You are here

Traditional Owners monitor the health of rivers and wetlands


Dhudhuroa Elder Gary Murray standing in the Ovens River in Dhudhuroa Country
Dhudhuroa Elder Gary Murray and the Ovens River in Dhudhuroa Country
19 Mar 2015

Aboriginal peoples in the Murray-Darling Basin have been intimately connected to its river systems for thousands of years. Recognising this, the Murray-Darling Basin Authority (MDBA) recently worked with Aboriginal Traditional Owners from Deniliquin and Walgett in New South Wales and the Victorian Alps to test a method to measure the health of river and wetland places.

The purpose of the project was to develop a tool for Aboriginal communities to consistently measure and prioritise river and wetland health so that they are better placed to negotiate for their country’s water needs.

The Aboriginal Cultural Flows Health Indicator (ACFHI) is a tool that doesn’t just test water quantity and quality.

Gary Murray, an Elder from Dhudhuroa First Nations, who helped to develop the tool and used it on rivers in the Victorian Alps, explains the difference.

"Cultural flows encapsulates the spiritual, cultural and economic aspects of our waterways from a First Nations’ perspective; it is a life to death concept,” Gary said.

“The watering of our cultural places brings, for example, a redgum to life from a seed to a tree with animals and birds. It brings Djinabis (Dhudhuroa possum skin cloaks) to keep warm, shelter for the clans from the elements, water transport canoes, weapons and carrying tools, and materials for burial rituals or an actual tree burial. This is our redgum biodiversity cycle test."

A group of 10 Traditional Owners, nominated by their respective communities, worked with the MDBA for one week to trial the ACFHI. They assessed sites along local waterways and wetlands, from Wangaratta to Falls Creek focusing on the Ovens River.  Two other Traditional Owner groups trialled the ACFHI on their Country and assessed rivers, including the Barwon, Namoi, Macquarie, and Edward Rivers.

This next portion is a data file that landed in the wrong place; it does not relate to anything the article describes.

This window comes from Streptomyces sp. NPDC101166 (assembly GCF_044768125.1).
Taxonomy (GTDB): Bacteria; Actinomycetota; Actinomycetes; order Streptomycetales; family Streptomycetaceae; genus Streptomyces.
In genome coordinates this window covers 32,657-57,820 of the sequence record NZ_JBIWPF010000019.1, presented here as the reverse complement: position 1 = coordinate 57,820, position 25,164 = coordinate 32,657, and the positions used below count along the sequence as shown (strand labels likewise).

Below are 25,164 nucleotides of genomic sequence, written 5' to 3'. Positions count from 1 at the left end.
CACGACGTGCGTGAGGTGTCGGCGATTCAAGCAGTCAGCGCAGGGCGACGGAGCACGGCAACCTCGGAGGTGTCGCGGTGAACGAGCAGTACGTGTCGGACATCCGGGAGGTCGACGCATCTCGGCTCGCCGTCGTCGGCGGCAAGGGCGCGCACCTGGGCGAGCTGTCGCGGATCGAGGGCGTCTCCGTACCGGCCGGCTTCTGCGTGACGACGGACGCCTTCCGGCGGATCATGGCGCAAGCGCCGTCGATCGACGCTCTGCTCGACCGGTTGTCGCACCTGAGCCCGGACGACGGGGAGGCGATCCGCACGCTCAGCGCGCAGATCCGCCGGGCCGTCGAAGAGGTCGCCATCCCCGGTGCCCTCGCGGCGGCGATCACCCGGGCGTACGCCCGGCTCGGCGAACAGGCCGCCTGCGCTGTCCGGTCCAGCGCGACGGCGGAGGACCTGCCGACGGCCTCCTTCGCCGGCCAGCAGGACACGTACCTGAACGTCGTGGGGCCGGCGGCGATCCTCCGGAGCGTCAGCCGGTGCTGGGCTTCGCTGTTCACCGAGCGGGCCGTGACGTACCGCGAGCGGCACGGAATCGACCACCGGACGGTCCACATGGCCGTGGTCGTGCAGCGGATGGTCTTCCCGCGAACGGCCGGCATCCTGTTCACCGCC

Gary Murray said the ACFHI was definitely an effective tool in assessing the state of the rivers.

"It is extremely successful and each First Nation community must make it an annual and properly resourced event across cultural flow sectors of their country," Gary said.

The MDBA said the tool was the first of its kind for Australia and the aim was that it will eventually be used in other Aboriginal communities across the Murray–Darling Basin.

Gary said he is hopeful that this opportunity will lead to further training and permanent jobs in the future.

Find out more

The ACFHI is based on the Māori Cultural Health Index (CHI). It was developed by the MDBA in consultation with Gail Tipa, the Māori researcher behind the CHI, and the Murray Lower Darling Rivers Indigenous Nations and Northern Basin Aboriginal Nations.

The MDBA has initiated this project to ensure that Aboriginal people are effectively participating in water planning and to recognise that Aboriginal people need a consistent way to assess the importance of waterways which goes beyond the usual economic and environmental indicators.